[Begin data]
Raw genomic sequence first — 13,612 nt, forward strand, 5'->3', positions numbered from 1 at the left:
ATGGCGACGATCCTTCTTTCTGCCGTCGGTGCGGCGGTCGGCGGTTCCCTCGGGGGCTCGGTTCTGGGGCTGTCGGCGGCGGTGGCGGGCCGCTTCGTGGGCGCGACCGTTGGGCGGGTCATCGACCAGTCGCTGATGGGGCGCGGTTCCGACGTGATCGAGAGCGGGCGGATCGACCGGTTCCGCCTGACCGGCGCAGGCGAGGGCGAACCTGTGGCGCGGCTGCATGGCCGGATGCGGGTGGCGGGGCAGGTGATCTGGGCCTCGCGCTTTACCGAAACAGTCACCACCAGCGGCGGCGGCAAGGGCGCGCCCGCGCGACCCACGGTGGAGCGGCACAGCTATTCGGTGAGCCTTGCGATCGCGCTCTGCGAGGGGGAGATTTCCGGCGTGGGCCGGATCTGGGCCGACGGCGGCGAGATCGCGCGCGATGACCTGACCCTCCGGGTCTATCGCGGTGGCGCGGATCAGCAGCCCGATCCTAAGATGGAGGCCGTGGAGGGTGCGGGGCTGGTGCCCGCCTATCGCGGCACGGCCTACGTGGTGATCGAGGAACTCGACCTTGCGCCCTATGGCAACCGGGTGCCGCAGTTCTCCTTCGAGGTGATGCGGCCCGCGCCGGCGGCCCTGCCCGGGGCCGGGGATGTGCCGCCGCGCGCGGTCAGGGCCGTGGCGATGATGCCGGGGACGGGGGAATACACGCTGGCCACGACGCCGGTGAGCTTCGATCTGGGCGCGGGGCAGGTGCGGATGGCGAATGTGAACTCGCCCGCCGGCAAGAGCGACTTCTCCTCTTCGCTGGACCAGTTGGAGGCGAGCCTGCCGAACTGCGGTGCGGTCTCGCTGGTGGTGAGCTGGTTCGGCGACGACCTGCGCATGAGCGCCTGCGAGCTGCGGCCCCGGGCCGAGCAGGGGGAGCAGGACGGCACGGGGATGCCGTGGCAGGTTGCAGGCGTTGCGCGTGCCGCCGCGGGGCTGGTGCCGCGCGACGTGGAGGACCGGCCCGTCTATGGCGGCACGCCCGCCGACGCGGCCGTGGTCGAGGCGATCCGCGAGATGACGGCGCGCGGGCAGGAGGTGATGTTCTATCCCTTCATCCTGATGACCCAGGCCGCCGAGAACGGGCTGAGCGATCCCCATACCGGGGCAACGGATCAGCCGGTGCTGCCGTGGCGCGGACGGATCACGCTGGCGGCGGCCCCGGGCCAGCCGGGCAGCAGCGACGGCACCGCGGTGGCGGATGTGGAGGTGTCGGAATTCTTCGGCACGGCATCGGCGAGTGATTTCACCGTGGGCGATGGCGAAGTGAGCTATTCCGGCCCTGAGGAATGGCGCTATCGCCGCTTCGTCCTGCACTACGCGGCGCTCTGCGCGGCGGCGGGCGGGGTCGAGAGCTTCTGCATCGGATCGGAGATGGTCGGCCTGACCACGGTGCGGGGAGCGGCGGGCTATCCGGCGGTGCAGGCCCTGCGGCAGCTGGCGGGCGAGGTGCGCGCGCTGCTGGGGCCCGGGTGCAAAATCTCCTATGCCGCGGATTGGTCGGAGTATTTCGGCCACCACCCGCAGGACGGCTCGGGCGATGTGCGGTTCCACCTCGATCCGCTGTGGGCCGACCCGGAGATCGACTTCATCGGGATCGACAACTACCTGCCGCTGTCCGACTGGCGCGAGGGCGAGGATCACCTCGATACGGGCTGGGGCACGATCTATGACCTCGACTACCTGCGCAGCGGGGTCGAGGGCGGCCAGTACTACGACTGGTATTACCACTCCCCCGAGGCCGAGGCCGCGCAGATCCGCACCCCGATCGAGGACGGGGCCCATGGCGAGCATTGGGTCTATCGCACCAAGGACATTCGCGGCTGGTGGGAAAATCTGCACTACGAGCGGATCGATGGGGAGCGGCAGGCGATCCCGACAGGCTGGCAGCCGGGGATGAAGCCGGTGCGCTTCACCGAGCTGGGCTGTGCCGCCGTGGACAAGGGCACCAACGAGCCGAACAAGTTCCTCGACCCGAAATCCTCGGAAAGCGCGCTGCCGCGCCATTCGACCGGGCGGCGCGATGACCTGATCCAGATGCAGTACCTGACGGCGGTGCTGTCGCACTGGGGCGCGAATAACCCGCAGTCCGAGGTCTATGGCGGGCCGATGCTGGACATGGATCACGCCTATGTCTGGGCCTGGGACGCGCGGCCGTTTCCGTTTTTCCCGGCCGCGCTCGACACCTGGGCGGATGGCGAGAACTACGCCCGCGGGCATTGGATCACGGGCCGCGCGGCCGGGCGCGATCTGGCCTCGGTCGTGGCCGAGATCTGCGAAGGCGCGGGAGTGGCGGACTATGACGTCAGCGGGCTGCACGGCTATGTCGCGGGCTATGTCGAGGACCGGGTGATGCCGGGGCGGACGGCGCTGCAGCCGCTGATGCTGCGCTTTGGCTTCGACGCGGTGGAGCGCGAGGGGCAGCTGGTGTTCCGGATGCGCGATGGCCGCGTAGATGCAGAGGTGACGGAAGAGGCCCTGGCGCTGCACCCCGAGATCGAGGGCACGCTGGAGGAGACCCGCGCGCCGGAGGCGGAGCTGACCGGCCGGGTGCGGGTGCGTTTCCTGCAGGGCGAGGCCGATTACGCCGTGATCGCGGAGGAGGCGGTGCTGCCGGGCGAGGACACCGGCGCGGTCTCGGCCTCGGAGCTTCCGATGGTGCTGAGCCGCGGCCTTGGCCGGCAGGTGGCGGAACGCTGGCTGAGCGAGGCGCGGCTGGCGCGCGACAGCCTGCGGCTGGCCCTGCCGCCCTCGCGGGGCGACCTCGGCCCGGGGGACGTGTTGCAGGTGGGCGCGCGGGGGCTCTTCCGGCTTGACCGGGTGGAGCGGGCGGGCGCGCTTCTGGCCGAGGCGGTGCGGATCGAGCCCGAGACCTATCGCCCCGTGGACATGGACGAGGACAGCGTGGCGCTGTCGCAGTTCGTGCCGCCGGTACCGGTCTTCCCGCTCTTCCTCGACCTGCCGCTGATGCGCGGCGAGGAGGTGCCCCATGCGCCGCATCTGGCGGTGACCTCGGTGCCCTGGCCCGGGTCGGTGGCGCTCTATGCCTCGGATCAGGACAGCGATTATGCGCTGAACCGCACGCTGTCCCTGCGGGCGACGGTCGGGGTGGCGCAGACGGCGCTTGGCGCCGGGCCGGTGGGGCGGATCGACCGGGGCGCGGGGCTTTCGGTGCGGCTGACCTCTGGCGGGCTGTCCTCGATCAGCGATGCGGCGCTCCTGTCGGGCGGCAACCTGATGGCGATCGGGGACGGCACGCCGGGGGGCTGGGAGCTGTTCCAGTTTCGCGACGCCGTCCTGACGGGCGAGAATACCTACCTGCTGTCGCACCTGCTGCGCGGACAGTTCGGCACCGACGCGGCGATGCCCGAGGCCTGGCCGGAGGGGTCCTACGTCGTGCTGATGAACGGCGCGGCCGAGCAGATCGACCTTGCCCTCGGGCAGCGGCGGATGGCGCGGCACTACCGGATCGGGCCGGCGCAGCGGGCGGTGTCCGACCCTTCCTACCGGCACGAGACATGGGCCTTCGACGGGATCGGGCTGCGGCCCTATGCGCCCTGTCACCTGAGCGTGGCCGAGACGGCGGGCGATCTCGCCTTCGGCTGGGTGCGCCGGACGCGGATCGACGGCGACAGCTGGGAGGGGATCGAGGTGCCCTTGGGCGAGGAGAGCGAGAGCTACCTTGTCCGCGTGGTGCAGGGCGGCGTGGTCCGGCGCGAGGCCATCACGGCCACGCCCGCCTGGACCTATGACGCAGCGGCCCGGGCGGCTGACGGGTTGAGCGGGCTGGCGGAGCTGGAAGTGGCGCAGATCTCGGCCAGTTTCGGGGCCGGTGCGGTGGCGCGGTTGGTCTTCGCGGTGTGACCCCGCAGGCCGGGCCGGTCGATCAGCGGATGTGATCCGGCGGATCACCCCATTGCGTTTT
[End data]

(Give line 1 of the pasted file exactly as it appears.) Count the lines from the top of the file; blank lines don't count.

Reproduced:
Raw genomic sequence first — 13,612 nt, forward strand, 5'->3', positions numbered from 1 at the left: